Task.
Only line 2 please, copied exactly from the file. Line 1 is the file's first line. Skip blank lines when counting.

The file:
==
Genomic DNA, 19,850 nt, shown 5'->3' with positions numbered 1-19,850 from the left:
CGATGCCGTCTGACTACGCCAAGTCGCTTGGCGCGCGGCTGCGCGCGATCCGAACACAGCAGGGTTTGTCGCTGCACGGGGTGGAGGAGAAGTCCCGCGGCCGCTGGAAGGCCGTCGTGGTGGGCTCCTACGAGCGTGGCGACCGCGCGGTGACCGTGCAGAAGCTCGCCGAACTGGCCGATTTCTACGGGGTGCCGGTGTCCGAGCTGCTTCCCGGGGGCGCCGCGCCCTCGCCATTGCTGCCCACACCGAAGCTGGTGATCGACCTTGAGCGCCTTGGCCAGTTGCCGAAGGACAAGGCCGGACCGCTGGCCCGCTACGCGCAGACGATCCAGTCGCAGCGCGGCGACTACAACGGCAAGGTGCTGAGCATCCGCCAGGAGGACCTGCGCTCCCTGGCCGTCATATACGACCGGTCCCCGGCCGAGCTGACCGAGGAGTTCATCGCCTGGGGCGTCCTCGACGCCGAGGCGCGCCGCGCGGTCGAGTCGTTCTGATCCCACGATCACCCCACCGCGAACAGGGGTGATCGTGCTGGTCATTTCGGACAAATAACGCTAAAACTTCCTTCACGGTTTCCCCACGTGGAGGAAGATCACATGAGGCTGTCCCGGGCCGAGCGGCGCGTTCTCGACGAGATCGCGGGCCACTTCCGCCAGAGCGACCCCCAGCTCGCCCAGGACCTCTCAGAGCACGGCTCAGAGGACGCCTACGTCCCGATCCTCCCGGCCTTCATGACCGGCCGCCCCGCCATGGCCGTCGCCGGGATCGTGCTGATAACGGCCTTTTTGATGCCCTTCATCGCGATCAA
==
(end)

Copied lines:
CGATGCCGTCTGACTACGCCAAGTCGCTTGGCGCGCGGCTGCGCGCGATCCGAACACAGCAGGGTTTGTCGCTGCACGGGGTGGAGGAGAAGTCCCGCGGCCGCTGGAAGGCCGTCGTGGTGGGCTCCTACGAGCGTGGCGACCGCGCGGTGACCGTGCAGAAGCTCGCCGAACTGGCCGATTTCTACGGGGTGCCGGTGTCCGAGCTGCTTCCCGGGGGCGCCGCGCCCTCGCCATTGCTGCCCACACCGAAGCTGGTGATCGACCTTGAGCGCCTTGGCCAGTTGCCGAAGGACAAGGCCGGACCGCTGGCCCGCTACGCGCAGACGATCCAGTCGCAGCGCGGCGACTACAACGGCAAGGTGCTGAGCATCCGCCAGGAGGACCTGCGCTCCCTGGCCGTCATATACGACCGGTCCCCGGCCGAGCTGACCGAGGAGTTCATCGCCTGGGGCGTCCTCGACGCCGAGGCGCGCCGCGCGGTCGAGTCGTTCTGATCCCACGATCACCCCACCGCGAACAGGGGTGATCGTGCTGGTCATTTCGGACAAATAACGCTAAAACTTCCTTCACGGTTTCCCCACGTGGAGGAAGATCACATGAGGCTGTCCCGGGCCGAGCGGCGCGTTCTCGACGAGATCGCGGGCCACTTCCGCCAGAGCGACCCCCAGCTCGCCCAGGACCTCTCAGAGCACGGCTCAGAGGACGCCTACGTCCCGATCCTCCCGGCCTTCATGACCGGCCGCCCCGCCATGGCCGTCGCCGGGATCGTGCTGATAACGGCCTTTTTGATGCCCTTCATCGCGATCAA